Minneapolis (CNN ) — The number of job openings at US employers unexpectedly jumped in August, a testament to the continued resilience of the labor market, according to new data released Tuesday by the Bureau of Labor Statistics.
There were an estimated 9.61 million open jobs in August, according to seasonally adjusted data from the BLS’ latest monthly Job Openings and Labor Turnover Survey (JOLTS) report. That’s up from July’s upwardly revised estimate of 8.92 million openings.
The consensus estimate from economists was for 8.8 million openings, according to Refinitiv.
Some of the biggest increases in postings were in professional and business services, finance, other services and nondurable goods manufacturing, according to the report.
While August’s uptick in openings bucks a three-month decline, the number of available jobs as estimated by JOLTS remains considerably lower than the record high of 12.03 million set in the spring of 2022. Year to date, openings are averaging 9.74 million per month, BLS data shows.
Additionally, data from online employment sites show that job postings have already fallen to, and in some cases below, pre-pandemic levels, Julia Pollak, chief economist of ZipRecruiter, told CNN.
“That [JOLTS] series is very zigzaggy; because it’s based on such a small sample, there’s quite a lot of statistical noise,” she said. “So, we shouldn’t read too much into one month either way. The longer-term trend is a gradual return to pre-pandemic levels.”
Closely watched metrics stay the course
Other key measurements of labor movement tracked as part of the JOLTS report showed minimal movement.
The number of new hires ticked up to 5.86 million from 5.82 million in July, the number of workers quitting their jobs increased to 3.64 million from 3.62 million and layoffs held steady at 1.68 million.
“The big fear here is that we decrease openings and that we increase layoffs at the same time, and that would mean that a lot of folks are out of work,” Layla O’Kane, research director and senior economist for labor market research firm Lightcast, told CNN. “So I think that having layoffs stay about the same is a really good sign for workers in general.”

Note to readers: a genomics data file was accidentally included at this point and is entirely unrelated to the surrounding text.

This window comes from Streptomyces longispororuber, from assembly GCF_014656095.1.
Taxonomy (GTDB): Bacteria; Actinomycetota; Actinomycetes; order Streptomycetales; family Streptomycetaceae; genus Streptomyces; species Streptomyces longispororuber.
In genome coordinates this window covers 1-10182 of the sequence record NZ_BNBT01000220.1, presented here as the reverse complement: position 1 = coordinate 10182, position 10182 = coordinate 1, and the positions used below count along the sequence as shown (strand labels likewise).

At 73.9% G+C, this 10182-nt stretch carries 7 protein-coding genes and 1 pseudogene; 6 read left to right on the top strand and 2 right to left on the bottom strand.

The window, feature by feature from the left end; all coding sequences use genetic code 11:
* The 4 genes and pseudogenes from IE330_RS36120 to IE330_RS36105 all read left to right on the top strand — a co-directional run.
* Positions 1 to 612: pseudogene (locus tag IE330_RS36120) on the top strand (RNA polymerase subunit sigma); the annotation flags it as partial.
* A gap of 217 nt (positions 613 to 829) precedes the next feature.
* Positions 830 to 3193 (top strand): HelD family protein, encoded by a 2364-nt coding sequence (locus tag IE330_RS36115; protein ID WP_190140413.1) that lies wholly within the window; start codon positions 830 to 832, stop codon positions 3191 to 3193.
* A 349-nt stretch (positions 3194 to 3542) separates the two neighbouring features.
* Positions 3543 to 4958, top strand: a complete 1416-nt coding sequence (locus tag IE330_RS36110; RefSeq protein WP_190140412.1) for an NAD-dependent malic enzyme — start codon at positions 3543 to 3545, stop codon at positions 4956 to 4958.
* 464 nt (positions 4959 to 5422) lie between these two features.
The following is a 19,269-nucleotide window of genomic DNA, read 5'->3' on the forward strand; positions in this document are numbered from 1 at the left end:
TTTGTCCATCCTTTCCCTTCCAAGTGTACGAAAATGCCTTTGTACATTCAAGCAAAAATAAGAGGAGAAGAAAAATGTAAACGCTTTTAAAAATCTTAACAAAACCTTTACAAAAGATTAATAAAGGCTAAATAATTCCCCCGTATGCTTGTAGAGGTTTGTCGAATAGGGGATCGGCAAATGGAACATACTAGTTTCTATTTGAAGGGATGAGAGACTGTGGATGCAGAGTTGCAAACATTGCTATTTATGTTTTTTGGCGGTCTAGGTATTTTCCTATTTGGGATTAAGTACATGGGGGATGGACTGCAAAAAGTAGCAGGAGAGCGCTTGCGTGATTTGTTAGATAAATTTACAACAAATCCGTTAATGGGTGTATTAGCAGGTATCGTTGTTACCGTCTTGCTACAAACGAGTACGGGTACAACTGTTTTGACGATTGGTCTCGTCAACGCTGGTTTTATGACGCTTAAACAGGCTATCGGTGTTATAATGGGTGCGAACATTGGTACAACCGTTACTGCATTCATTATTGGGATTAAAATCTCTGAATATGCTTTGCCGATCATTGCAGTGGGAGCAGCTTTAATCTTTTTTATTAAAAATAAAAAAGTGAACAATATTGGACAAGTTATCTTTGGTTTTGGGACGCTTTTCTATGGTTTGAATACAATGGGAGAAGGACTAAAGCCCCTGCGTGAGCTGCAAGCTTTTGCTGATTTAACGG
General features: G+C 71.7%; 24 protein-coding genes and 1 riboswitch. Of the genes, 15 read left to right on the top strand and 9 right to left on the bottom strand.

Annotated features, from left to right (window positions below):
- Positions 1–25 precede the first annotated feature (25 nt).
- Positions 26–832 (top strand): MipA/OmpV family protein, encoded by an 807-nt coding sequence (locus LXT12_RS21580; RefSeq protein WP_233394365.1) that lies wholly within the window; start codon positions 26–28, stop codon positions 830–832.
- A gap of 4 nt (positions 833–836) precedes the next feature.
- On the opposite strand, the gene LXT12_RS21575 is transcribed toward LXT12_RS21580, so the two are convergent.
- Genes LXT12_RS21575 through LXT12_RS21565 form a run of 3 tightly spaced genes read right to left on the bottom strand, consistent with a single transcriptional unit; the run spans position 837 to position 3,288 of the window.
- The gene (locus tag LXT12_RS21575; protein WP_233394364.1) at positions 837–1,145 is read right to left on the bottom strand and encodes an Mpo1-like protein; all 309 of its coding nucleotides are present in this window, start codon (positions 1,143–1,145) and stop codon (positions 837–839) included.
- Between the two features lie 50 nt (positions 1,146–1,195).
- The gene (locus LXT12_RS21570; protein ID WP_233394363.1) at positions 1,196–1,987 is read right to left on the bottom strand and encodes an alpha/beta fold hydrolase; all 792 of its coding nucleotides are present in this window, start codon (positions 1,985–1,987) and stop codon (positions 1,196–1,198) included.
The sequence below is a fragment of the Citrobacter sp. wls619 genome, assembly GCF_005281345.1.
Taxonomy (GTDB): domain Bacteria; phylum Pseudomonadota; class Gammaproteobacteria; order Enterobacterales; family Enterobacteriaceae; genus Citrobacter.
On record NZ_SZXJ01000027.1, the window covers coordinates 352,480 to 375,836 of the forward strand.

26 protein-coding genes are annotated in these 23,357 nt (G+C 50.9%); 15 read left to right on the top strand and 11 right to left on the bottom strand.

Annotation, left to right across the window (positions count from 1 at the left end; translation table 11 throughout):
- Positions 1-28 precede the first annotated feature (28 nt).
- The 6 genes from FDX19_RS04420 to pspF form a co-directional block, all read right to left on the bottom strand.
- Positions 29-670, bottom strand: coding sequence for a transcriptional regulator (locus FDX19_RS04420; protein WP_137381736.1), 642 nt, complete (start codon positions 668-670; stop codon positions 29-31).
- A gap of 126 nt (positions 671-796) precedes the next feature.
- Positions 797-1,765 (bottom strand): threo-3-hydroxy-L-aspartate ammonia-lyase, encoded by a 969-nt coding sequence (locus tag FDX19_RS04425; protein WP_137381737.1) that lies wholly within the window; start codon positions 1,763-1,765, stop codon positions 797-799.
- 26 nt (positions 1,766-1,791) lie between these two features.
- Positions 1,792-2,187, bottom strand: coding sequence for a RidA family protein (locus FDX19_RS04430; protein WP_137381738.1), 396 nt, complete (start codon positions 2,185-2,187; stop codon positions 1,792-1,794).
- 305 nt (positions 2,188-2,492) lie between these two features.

Those JOLTS metrics and other measures of labor market tightness do indicate that August’s openings figure may be a “one-month blip” and that those should continue their modest descent in the coming months, she said.
“We looked at [indicators] like employers offering sign-on bonuses, offering additional training, retirement benefits or tuition benefits — other things that employers use when there’s a really tight labor market and they’re trying to get workers,” she said.
Those declined in August, she noted.
Critical data ahead
Also, despite the increase in openings, the uptick in people returning to the labor force in August means that there are still 1.5 open jobs for every unemployed person looking for one, BLS data shows. While it’s down from the 1.7 seen this time last year, it’s still above what was seen pre-pandemic, when it hovered between 1 and 1.2 jobs per job seeker.
“The Fed’s massive rate hikes are absolutely crushing it when it comes to core consumer inflation, but the labor market has escaped the wrath of tighter monetary policy with job openings erasing the soft spot for job offerings seen at the start of summer,” said Christopher Rupkey, chief economist at FwdBonds.
Investors balked at the unexpected rise. Stocks fell in morning trading, with the three major indexes dipping into the red and the Dow dropping more than 350 points.
Plenty more labor market data is to come this week: ADP will release its September private-sector payrolls and wages report on Wednesday, the latest jobless claims and monthly job cuts reports are due out Thursday, and the Labor Department’s monthly jobs report for September lands Friday morning.